- Stewart Pearson
Can Marketers be SuperForecasters?
Why Forecast Marketing?
Marketing, once the least quantifiable business function, now has more data than any other. Yet marketers are challenged to measure their impact on business performance and growth.
According to Forbes, “78 percent of CMOs feel the inability to communicate, quantify and optimize the value of marketing hurts them professionally.”
With marketing’s shift to digital, marketing analytics became bifurcated into Market Mix Modeling (MMM) and Multi-Touch Attribution (MTA). Both types of solution use different data sets and methodologies, and may deliver different results. MMM has fallen out of favor: slow to develop, backward-looking, consulting-led, and at too high a level to be actionable. MTA operates in real-time but analyzes tactics and focuses on short-term. The priority most companies now assign to attribution may be fueling corporate America’s neglect of brand and emphasis on content and promotion that drives clicks rather than brand value.
The answer is a solution at a level of aggregation between portfolio and click where decision-maker responsibilities are grounded. The intelligence will have value for decision-makers when it is at a level of aggregation that is actionable and forecastable.
CMO’s may be concerned about the challenge of quantifying and optimizing. But the real challenge is to forecast. When marketing was creatively-driven and a function separate from operations and commerce there was little expectation that forecasts would be reliable. Now marketing is a science and primary force generating the consumer demand that drives sales, operations and growth. Only with the ability to plan scenarios and forecast their outcomes with accuracy can marketers guide their companies to growth.
Can a Marketing Forecast be Accurate?
There is a perception in Marketing that we are in a period of wrenching change and volatility. As eMarketer recently reported, this is not the case. Consumers are responding to changes in technology, market structures and media, but their responses are evolutionary and the impact is forecastable.
Smartphone penetration is now well-established, and the data is plentiful. For example, we have extensive experience of tracking the impact of smartphones on buyer behavior and the shift from retail to online. Facebook penetration has been inching up rather than exploding as in earlier years, and – whatever the outcome of the controversies regarding its user data – usage of its service is unlikely to change immediately. When a new trend sets in, we will be able to forecast its impact.
As eMarketer notes, “there may be a lingering perception that advertisers—stuck in their old ways—spend their money in ways far out of sync with how today’s consumers spend time with media. But that notion no longer holds up as a broad generalization. Indeed, in their eagerness to reach consumers via mobile devices, advertisers now spend an outsize share of their money there.” And while mobile video are the fastest growing media, we can map their trajectory, optimize for their impact of sales, and forecast that impact into the future.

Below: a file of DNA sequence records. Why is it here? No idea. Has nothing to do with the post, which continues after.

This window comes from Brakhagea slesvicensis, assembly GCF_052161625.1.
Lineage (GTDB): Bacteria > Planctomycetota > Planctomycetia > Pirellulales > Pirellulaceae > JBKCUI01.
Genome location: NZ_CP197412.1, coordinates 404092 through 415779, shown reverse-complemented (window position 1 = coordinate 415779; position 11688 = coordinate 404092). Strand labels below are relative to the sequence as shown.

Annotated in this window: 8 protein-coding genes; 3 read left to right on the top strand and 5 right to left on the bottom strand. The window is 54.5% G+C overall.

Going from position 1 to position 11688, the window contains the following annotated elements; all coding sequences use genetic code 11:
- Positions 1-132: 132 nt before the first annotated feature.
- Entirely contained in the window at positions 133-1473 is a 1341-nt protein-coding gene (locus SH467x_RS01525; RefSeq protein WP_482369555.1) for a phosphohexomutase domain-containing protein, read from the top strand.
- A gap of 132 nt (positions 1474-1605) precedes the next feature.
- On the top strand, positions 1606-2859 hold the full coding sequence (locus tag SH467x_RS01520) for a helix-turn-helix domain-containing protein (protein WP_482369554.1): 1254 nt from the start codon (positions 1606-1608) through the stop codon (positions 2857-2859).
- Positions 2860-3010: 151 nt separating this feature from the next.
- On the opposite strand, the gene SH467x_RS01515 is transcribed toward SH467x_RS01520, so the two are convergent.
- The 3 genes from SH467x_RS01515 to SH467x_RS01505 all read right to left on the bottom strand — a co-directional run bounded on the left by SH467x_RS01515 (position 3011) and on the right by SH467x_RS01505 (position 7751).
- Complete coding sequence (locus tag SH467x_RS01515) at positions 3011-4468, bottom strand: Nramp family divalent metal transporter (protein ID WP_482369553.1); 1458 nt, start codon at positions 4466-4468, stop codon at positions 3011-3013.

What matters is not the amount of time spent on individual media relative to their budget allocation, but the total effect of and the interactions within the marketing investment portfolio. We can increasingly see these effects become clear with the impact of new media on existing channels. For example, multiplatform television (Hulu, Netflix, You Tube, Watch ESPN) and radio (Sirius XM, Pandora, iHeart) significantly increase the effectiveness of Display Advertising.
To evaluate the forecasting challenge, Marketers can study the real-world research and experience of Philip Tetlock and Dan Gardner in SuperForecasting: The Art and Science of Prediction.
What makes a “SuperForecaster”?
Tetlock and Gardner note that one of science’s great accomplishments has been to show that uncertainty is an ineradicable element of reality. Marketers may know that instinctively.
In SuperForecasting Tetlock and Gardner study the track records of individuals and organizations with accurate histories of forecasting outcomes in diverse walks of life and business sectors. They uncovered how human judgement and a distinct mindset enable individuals and teams to become ‘SuperForecasters’. They identify four common traits.
Super Forecasters base decisions on data as opposed to instinct or even experienceSuper Forecasters are committed to updating their forecasts continuously based on the latest data.SuperForecasters viewed their initial forecast as a starting point, a ‘hypothesis to be tested, not a treasure to be guarded’.SuperForecasters have a learning and growth mindset.
“Only people with a growth mindset paid close attention to information that could stretch their knowledge. Only for them was learning a priority,” they write.
Tetlock and Gardner also confirm the critical factor is how vast volumes of data and algorithms have enabled increasingly accurate forecasting.
‘”In most cases statistical algorithms beat subjective judgment, and in the handful of studies where they don’t, they usually tie. Given that algorithms are quick and cheap, unlike subjective judgment, a tie supports using the algorithm. The point is now indisputable: when you have a well-validated statistical algorithm, use it.”